You’ve finished your track, but it doesn’t sound good. What you do is slamming a bunch of plugins on your master chain and think that it will sound good afterward, but you are still not satisfied with your sound in the end. In this EDM Mastering Tutorial, I’ll try to go a bit more in-depth on how to make sure that your track will be great.
Start with the mix
“If the mix isn’t good, you’ll never have a good master.” Sounds familiar? Well, maybe because it is a fact! EDM Mastering actually is a lot of mixing. Work on your mix until it’s perfect. I know for sure that this could be a really big struggle, one of the great tips is to give it some rest, put it away for a few days and open the project again. Also, make sure to compare your mix between great speakers and small (shitty) speakers!
Okay, hold on, this is drastic. Yes, I know! The BIGGEST improvement you can ever make while doing EDM Mastering is going from inside the box to outside the box. This sounds cliché, right? Well, to me, it is really logical. I can remember the first time that I used an analog compressor (a Urei 1178). I had never heard anything like that, it was like magic. Off-course, the initial investment will be high, but realize yourself that good analog equipment keeps working for a lot of years, and never needs a software update ;-). I did invest a lot already in analog equipment, and I have never regretted that.
Use your ears!
The most important and precise instrument that you have at your disposal for EDM Mastering, in every studio around the world, are your own 2 ears. Use them wisely, and know how to use them! Make sure you’ve got a great reference track, so you can constantly reset your ears!
Master 200 tracks
The only way to learn the art of mastering is by doing it. It took me about 200 tracks before I really got the hold of it. A mastering chain is super organic, turning one knob can make a difference somewhere else where you wouldn’t expect it. Getting used to your mastering chain (and play around with it till you get the perfect setup) is very important.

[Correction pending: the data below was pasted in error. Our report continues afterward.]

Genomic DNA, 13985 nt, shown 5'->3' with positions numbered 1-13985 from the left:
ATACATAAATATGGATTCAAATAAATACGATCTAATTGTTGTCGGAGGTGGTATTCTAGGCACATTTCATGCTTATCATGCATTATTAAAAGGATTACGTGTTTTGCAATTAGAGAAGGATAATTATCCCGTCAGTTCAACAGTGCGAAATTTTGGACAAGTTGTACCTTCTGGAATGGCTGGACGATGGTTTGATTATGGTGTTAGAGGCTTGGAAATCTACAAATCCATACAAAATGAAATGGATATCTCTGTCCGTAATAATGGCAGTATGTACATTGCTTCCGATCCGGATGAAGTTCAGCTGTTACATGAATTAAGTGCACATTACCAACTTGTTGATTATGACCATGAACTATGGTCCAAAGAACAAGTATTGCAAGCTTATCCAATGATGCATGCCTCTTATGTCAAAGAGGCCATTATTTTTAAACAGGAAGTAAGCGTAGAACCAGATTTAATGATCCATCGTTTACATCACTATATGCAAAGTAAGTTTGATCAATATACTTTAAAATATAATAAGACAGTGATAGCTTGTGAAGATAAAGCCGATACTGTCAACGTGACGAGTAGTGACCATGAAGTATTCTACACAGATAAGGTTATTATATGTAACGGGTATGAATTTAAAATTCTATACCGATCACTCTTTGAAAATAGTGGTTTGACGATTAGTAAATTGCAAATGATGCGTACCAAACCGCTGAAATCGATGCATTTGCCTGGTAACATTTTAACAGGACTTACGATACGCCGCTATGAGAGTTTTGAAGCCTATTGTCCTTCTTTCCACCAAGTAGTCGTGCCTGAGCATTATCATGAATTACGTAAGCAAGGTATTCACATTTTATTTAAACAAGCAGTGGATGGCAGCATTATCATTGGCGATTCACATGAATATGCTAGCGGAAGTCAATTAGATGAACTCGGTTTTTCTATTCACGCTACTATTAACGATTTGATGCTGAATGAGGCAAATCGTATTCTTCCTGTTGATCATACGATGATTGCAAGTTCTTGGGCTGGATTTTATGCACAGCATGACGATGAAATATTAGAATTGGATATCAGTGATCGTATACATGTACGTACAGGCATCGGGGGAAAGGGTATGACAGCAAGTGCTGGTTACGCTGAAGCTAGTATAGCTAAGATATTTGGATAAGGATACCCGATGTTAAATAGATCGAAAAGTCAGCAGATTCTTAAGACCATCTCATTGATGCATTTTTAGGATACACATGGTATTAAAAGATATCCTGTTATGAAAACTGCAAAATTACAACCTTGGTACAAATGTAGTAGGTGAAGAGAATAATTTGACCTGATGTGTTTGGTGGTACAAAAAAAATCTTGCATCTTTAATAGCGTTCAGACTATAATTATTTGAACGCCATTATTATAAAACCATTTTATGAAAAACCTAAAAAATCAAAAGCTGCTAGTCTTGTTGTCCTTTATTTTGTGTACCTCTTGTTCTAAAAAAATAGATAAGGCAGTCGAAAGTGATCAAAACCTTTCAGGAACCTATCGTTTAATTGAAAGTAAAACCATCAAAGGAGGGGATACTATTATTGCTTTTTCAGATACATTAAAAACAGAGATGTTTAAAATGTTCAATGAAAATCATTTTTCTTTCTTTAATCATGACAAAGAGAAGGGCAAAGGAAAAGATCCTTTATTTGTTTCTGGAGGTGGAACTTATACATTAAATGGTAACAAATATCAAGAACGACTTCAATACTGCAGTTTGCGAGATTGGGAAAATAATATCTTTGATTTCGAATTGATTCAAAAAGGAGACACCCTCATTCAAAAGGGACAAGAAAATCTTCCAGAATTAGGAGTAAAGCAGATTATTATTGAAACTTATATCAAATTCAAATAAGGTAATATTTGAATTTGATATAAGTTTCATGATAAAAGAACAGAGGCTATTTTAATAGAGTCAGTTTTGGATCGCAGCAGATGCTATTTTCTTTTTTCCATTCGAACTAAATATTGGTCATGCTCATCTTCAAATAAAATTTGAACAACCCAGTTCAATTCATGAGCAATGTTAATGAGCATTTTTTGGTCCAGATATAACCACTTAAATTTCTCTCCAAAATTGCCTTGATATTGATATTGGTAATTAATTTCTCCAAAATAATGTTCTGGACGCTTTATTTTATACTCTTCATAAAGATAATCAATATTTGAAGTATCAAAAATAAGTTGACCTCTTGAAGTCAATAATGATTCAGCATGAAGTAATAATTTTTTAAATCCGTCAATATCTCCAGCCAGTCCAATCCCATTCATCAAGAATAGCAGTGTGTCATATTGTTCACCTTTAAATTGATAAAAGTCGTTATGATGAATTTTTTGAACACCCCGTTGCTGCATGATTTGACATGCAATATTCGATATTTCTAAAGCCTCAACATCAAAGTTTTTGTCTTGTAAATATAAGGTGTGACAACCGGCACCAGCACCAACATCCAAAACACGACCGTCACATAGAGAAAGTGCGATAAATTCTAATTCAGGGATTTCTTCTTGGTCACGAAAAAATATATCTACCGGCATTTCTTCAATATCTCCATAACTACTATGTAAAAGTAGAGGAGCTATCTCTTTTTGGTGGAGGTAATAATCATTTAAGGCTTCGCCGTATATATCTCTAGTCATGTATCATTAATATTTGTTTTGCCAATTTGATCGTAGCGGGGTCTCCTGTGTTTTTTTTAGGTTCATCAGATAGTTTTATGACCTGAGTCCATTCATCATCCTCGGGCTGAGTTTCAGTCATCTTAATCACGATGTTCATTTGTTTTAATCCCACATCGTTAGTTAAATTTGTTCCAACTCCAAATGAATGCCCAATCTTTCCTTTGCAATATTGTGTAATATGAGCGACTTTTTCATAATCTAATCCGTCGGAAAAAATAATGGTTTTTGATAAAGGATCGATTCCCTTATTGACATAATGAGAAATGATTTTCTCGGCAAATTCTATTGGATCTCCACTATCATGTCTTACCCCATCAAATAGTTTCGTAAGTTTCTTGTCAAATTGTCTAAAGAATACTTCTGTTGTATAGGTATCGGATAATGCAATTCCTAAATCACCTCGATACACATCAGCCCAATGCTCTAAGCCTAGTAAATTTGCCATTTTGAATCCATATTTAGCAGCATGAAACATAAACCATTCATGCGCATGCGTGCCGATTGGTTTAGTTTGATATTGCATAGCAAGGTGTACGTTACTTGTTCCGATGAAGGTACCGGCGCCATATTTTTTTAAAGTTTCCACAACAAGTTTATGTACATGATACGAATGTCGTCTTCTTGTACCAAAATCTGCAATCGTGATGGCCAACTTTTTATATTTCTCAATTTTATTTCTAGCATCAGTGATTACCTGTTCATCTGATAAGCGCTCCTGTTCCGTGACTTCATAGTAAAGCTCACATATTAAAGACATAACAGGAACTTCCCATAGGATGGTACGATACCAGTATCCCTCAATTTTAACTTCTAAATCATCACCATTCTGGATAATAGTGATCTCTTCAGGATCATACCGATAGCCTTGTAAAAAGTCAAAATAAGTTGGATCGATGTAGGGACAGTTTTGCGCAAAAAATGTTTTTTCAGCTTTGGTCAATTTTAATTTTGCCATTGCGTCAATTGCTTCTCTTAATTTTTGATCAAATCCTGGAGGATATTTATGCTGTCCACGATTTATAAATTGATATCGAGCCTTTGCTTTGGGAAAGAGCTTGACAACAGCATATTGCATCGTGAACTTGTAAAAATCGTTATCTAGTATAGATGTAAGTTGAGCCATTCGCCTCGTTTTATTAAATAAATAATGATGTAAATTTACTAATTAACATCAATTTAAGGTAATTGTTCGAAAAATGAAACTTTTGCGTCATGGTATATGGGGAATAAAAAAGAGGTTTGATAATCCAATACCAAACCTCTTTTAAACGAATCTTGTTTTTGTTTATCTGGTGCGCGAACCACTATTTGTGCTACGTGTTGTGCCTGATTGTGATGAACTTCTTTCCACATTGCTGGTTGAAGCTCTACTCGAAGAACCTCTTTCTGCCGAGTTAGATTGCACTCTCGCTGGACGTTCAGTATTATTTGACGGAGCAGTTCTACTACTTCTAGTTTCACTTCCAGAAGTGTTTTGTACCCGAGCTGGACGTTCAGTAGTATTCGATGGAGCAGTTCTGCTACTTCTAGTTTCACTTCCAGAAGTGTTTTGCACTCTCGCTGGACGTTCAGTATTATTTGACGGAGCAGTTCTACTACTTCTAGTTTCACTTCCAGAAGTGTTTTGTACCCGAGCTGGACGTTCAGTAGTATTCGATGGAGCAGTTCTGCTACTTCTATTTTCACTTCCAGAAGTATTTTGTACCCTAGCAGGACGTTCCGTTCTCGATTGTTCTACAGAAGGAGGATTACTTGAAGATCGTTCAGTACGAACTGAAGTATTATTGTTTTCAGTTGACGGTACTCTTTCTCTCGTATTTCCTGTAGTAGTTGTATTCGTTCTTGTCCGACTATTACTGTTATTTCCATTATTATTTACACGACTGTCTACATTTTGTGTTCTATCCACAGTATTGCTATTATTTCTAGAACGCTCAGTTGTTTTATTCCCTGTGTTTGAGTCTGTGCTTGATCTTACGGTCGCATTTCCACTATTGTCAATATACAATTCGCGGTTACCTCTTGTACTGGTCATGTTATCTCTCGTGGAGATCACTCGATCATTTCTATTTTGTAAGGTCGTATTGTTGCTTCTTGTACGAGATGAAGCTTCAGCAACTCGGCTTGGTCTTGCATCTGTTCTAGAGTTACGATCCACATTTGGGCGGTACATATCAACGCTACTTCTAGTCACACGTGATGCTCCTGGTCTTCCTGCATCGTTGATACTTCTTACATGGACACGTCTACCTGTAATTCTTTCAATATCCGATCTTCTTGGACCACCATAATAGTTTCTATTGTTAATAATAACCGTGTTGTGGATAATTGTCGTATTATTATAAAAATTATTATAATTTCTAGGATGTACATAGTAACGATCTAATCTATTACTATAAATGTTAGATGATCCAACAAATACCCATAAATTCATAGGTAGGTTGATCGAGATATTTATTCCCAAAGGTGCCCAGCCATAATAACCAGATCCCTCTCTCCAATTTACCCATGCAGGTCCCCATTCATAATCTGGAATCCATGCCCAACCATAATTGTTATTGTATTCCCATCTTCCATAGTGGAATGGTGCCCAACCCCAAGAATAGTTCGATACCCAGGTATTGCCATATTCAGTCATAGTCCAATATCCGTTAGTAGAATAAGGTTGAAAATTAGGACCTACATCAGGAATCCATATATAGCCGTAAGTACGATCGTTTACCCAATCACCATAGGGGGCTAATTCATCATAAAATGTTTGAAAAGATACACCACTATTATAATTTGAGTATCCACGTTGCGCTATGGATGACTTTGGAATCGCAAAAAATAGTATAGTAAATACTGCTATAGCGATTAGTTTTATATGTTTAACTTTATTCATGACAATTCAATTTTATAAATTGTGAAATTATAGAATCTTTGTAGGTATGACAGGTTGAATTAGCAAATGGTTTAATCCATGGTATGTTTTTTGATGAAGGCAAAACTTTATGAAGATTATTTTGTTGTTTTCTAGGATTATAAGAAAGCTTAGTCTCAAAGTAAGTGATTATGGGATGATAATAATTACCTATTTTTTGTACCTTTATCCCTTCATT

Okay, now let’s look into my personal mastering process, it most of the time looks something like this:
I tend to add a lot of volume and EQ automation on my premaster, this is to make sure that the track hits the chain everywhere, and also keeps its loudness in the drop section.
2. Main compression
The first shackle in my mastering chain is the main bus compressor. This compressor is there to add the last bits of glue to the track. No rocket science here, slightly slow attack to keep the transients alive, medium release. I sometimes choose to, instead of using a compressor, run the track through a tape machine. Magnetic tape gives an indescribable glue, compression, and sound!
3. Multiband compression
This is where the fun starts for me, I really prefer to use an analog (of course..) multiband compressor. I divide the track into the 3 sections, low, mid and high. The crossover points are always different, and as soon as you’ve learned the trick of where to set them, you’ll never forget it.
I use a LOT of compression on my low band, this way, I will keep control over it so it wouldn’t overflow the last limiter. Keep in mind, sub=slow, so don’t try to catch it a bit too fast with the attack/release settings!
Isn’t that a beautiful word? If you think that you’ve added enough in the mixing phase, add some more on the master! Off-course, tape distortion is great, but I’d rather go a more radical way, for instance: the “Thermionic Culture Vulture”, every kind of harmonic distortion you need is in that simple 3 button box! (oh, and the scales can go up to 11… how cool is that?).
In order to comply with the EDM Mastering loudness standard, which currently is at around -5LUFS(!!!), you need some extensive limiting on the master bus. Keep in mind that this kind of limiting almost isn’t possible in an analog way. My personal favorite is the Fabfilter Pro-L, although I sometimes need 2 of them stacked…
So there you go, some of my own mastering tips, I hope that you liked them. If you are still not sure about your master, feel free to contact me and let me hear what you’ve made!